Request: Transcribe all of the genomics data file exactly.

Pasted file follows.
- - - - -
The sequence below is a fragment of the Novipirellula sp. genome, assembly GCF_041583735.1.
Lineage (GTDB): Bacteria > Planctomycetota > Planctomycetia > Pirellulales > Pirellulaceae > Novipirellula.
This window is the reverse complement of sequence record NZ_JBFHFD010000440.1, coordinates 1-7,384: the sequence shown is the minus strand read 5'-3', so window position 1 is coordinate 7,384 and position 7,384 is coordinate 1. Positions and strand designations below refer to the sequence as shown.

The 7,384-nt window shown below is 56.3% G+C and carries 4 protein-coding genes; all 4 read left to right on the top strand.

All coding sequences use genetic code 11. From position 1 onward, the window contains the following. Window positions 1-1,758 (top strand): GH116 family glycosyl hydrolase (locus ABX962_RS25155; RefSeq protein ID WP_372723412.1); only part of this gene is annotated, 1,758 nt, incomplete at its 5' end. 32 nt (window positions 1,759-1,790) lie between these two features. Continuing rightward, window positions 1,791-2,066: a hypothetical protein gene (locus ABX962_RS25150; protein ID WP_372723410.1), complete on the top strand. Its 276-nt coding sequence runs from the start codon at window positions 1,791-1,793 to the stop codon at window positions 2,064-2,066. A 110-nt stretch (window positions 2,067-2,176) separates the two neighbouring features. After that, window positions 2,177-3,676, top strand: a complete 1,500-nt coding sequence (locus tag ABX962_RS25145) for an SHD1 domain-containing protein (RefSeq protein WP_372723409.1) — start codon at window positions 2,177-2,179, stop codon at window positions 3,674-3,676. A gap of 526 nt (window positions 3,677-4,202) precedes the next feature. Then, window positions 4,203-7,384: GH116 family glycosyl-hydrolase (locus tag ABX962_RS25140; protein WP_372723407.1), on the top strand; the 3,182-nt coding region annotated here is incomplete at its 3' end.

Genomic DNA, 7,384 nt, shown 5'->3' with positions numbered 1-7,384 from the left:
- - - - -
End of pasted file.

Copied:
The sequence below is a fragment of the Novipirellula sp. genome, assembly GCF_041583735.1.
Lineage (GTDB): Bacteria > Planctomycetota > Planctomycetia > Pirellulales > Pirellulaceae > Novipirellula.
This window is the reverse complement of sequence record NZ_JBFHFD010000440.1, coordinates 1-7,384: the sequence shown is the minus strand read 5'-3', so window position 1 is coordinate 7,384 and position 7,384 is coordinate 1. Positions and strand designations below refer to the sequence as shown.

The 7,384-nt window shown below is 56.3% G+C and carries 4 protein-coding genes; all 4 read left to right on the top strand.

All coding sequences use genetic code 11. From position 1 onward, the window contains the following. Window positions 1-1,758 (top strand): GH116 family glycosyl hydrolase (locus ABX962_RS25155; RefSeq protein ID WP_372723412.1); only part of this gene is annotated, 1,758 nt, incomplete at its 5' end. 32 nt (window positions 1,759-1,790) lie between these two features. Continuing rightward, window positions 1,791-2,066: a hypothetical protein gene (locus ABX962_RS25150; protein ID WP_372723410.1), complete on the top strand. Its 276-nt coding sequence runs from the start codon at window positions 1,791-1,793 to the stop codon at window positions 2,064-2,066. A 110-nt stretch (window positions 2,067-2,176) separates the two neighbouring features. After that, window positions 2,177-3,676, top strand: a complete 1,500-nt coding sequence (locus tag ABX962_RS25145) for an SHD1 domain-containing protein (RefSeq protein WP_372723409.1) — start codon at window positions 2,177-2,179, stop codon at window positions 3,674-3,676. A gap of 526 nt (window positions 3,677-4,202) precedes the next feature. Then, window positions 4,203-7,384: GH116 family glycosyl-hydrolase (locus tag ABX962_RS25140; protein WP_372723407.1), on the top strand; the 3,182-nt coding region annotated here is incomplete at its 3' end.

Genomic DNA, 7,384 nt, shown 5'->3' with positions numbered 1-7,384 from the left: